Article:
The image below illustrates the concepts of “overfitting” and “underfitting”. Between these two extremes is a graphic showing the ideal model complexity in machine learning. On the left, the model labeled "Overfitting" has an excessive number of connections and layers, representing a highly complex network that may perform exceptionally on training data but poorly on unseen data due to capturing noise rather than the underlying pattern. On the right, the "Underfitting" model has sparse connections and layers, suggesting a model that is too simple to capture the complexity of the data, resulting in poor performance on both training and new data. The middle model, marked "Ideal," shows a balanced structure with an optimal number of layers and connections, indicating a well-tuned model that can apply accumulated learning well to new data. This visual metaphor helps convey the importance of model complexity in machine learning and the trade-off between a model's ability to learn from data and its capacity to generalize from that learning.
In cross-validation, we don't just show the neural network one set of data during training. Instead, we divide our data into several parts, or 'folds '. The neural network trains on some of these folds and then validates what it has learned on a different fold, a bit like a pop quiz. We rotate which fold is used for validation, ensuring each part of the data is used for testing the model, mimicking k-fold cross-validation in practice.
Returning to our coin analogy, it would be like having several bags of coins and asking the employee to sort one bag at a time while using coins from the other bags to test their sorting rules. This way, you make sure they can't just memorize the coins in front of them; they need to learn the general sorting principles that can apply to any bag of coins they might encounter.
By using cross-validation, you help ensure the employee doesn't overfit to one specific set of coins. They develop a robust understanding of how to sort any coin by year, not just the ones they've seen. In machine learning, cross-validation helps us catch overfitting early by showing us how well the model performs on different subsets of the data—giving us confidence that it's truly learning the patterns rather than memorizing the noise.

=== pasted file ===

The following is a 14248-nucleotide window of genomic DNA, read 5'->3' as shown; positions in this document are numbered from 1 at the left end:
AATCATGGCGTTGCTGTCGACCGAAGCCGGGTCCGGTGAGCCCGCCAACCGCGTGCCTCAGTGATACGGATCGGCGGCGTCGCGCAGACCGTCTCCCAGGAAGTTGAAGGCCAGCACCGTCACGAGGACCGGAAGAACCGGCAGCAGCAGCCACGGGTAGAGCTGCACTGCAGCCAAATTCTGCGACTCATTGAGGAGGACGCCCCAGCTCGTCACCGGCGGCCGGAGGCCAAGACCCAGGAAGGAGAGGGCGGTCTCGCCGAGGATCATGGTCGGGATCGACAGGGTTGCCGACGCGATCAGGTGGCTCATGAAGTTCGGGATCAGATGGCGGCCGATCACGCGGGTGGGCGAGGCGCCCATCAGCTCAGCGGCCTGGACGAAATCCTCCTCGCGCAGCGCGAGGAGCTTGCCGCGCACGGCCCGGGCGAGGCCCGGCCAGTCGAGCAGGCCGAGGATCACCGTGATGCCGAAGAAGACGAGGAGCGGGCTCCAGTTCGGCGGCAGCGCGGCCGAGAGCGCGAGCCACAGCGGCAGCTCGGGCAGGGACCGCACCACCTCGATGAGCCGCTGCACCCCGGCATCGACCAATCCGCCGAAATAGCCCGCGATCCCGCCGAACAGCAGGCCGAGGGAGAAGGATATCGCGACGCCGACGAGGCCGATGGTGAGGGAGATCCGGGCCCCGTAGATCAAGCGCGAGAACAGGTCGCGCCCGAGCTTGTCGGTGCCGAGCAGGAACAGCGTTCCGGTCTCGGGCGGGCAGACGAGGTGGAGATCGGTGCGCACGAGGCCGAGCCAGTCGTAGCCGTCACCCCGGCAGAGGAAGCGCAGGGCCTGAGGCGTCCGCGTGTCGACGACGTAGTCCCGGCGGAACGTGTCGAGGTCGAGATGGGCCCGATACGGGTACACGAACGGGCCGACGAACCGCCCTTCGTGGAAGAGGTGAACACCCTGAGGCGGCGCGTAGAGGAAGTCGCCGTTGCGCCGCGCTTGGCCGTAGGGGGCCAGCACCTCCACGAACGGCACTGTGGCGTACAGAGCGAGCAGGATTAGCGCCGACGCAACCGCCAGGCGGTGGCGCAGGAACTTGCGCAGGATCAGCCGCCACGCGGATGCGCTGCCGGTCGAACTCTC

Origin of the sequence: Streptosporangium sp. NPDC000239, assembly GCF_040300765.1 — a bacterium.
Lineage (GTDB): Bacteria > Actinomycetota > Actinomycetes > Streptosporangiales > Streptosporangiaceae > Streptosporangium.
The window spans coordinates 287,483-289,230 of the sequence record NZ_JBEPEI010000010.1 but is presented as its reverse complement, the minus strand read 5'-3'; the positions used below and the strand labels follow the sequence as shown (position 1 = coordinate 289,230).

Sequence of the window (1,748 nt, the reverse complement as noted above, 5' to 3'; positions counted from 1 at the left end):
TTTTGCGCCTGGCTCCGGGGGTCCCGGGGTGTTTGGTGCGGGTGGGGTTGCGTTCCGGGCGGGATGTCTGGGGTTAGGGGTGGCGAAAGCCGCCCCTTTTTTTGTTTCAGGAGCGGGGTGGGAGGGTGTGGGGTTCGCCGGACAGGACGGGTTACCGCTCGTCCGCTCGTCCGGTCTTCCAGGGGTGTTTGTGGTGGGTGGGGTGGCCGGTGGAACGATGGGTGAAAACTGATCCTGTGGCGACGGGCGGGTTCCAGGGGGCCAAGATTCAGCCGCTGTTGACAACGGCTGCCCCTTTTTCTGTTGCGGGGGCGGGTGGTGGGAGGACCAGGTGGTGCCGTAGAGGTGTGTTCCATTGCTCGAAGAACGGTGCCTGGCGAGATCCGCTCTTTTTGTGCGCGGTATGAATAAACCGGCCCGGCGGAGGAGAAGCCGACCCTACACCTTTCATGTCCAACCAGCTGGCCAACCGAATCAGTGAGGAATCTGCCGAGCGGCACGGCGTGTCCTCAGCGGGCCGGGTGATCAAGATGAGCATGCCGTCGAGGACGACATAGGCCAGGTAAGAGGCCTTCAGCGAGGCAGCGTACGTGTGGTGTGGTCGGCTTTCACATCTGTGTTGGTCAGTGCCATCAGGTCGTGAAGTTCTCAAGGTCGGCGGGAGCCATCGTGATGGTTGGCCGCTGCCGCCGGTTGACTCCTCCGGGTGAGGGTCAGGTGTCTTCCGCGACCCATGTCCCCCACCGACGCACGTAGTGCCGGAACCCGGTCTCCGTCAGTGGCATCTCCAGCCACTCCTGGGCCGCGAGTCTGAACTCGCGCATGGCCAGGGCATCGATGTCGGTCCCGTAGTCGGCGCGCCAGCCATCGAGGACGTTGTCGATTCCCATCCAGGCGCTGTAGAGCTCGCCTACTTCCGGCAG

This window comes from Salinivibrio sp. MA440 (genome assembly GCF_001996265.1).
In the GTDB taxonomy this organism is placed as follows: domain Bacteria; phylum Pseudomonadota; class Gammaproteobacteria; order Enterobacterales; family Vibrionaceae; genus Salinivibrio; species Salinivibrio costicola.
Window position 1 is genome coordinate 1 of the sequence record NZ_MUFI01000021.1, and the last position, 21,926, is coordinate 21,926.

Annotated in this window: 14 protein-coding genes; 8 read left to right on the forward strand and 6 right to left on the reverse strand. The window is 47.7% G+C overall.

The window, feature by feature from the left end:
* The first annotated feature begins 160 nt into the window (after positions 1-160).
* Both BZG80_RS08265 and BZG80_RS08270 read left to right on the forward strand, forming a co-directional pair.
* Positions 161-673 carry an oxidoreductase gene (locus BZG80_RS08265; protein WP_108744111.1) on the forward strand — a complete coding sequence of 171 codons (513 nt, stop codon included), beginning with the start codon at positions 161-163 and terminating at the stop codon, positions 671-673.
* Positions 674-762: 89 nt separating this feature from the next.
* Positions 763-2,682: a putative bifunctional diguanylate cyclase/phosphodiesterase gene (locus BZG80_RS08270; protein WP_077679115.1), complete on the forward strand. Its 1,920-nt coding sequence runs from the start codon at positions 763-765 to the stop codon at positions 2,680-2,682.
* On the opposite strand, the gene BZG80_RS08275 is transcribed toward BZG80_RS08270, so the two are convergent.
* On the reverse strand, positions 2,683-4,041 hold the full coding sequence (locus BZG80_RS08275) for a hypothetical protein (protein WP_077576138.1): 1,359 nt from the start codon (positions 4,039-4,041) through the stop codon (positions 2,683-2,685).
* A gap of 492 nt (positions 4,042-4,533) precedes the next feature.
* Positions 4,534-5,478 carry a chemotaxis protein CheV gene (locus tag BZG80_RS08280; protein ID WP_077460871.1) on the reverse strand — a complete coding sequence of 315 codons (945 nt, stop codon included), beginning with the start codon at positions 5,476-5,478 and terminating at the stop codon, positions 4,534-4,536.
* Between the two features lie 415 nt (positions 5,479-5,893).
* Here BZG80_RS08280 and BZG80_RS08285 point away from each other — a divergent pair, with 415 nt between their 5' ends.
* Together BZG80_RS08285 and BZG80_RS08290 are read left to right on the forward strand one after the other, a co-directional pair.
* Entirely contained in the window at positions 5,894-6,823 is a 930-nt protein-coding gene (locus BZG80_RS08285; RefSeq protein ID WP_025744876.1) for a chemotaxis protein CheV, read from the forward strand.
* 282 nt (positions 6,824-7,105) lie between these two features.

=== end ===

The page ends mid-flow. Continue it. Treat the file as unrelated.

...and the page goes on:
This balanced training, with the help of cross-validation, is crucial for creating a model—or training an employee—that performs well in the real world, ready for the variety and unpredictability of new coins or data it will encounter.
The loss functionin a neural network is analogous to a performance review that guides an employee's improvement. It's a measure of how well the network is doing its job. If our employee incorrectly sorts a 1995 coin into the 1996 pile, the loss function is akin to the supervisor pointing out the mistake and suggesting a closer look at the coin's features.
In technical terms, the loss function calculates the difference between the neural network's predictions and the actual target values. It's the cornerstone of learning, as it provides a quantitativebasis for the network to adjust its weights, which means improving its sorting strategy. A good loss function will guide the network towards making fewer mistakes over time, just as constructive feedback helps our employee become more adept at sorting coins.
Wise use of a loss function ensures that our digital 'employee' doesn't just memorize the data (the result of “overfitting”) but learns to apply its rules to sort through any new coins — or data — it encounters. This is critical for successfully training neural networks.
Through iterations of this process, bolstered by feedback mechanisms like backpropagationand optimization algorithms, the neural network fine-tunes its parameters. This is how it evolves from a naïve state, with random guesses, to a trained state that makes informed predictions and decisions, much like our employee grows from a novice sorter to an expert coin classifier.